Competition committee meeting
The Competition Committee has today endorsed the game's crackdown on play-the-ball infringements and the 10 metres.
The Committee met today in Sydney and agreed that the focus on appropriately policing the rules regarding play-the-balls and the 10 metres had led to a more entertaining brand of Rugby League.
The group, which implemented the crackdown at its last meeting in November last year, was shown figures which highlighted that compliance for the 10 metres had increased over the course of the season.
"When you have a game where both teams are doing their best to comply with the 10 metres, you get a better game," North Queensland Cowboys Coach Paul Green said.
"Clearly we want to always try to limit occasions when there are a significant number of penalties in a match but as a group it was felt that we needed to go through that period to get to where we want to be.
"We are certainly on track to reach that position."
RLPA General Manager of Player Relations Clint Newton said the playing group had been supportive of the game's stance.
"We've had feedback from the players that they are comfortable with the policing of some of the fundamental rules," Newton said.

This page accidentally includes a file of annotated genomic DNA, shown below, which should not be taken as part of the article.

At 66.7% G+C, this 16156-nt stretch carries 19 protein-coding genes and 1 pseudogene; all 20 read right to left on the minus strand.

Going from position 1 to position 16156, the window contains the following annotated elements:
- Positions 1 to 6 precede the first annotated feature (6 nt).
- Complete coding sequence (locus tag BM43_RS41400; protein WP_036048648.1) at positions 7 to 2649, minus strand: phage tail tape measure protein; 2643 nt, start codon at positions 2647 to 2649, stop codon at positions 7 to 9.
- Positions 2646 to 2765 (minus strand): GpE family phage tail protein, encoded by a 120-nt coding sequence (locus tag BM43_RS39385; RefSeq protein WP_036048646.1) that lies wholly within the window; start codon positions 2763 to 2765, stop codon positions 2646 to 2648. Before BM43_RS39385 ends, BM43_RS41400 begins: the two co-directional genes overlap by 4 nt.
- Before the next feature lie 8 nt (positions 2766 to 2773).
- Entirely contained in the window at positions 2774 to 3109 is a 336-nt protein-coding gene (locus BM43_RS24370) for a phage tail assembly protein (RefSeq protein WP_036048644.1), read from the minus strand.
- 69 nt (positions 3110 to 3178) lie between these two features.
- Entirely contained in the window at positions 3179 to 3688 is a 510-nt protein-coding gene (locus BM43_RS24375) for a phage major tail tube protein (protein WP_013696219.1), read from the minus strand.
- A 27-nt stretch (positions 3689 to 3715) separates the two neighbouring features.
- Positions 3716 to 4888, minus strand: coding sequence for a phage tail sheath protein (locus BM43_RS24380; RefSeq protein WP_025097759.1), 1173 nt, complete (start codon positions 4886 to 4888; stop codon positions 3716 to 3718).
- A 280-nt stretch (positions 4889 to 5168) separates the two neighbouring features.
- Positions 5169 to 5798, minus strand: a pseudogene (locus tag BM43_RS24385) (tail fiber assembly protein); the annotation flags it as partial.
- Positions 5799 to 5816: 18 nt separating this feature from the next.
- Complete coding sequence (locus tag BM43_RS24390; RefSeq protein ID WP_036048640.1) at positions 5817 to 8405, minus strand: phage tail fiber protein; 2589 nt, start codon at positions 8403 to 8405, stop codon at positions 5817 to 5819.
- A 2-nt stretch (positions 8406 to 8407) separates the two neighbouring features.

"It's great that players have the opportunity to provide feedback on numerous areas within our game and it can only be a benefit as the sport continually evolves.
"The players are determined to work with the NRL and Clubs to ensure that we continue to provide an attractive game for supporters."
Along with Green and Newton, the Competition Committee meeting was attended by Wests Tigers Coach Ivan Cleary, Kangaroos Coach Mal Meninga as well as Darren Lockyer, John Lang, ARL Commissioner Wayne Pearce, NRL CEO Todd Greenberg and NRL Head of Football Brian Canavan.
The Committee also endorsed a review of the current interchange system which will take place between now and the end of the year.
"We will have three years of data by the end of this season and we have always felt that is an appropriate period to judge the impact of the changes," Canavan said.
"It's important that a decision of this magnitude is evidence-based."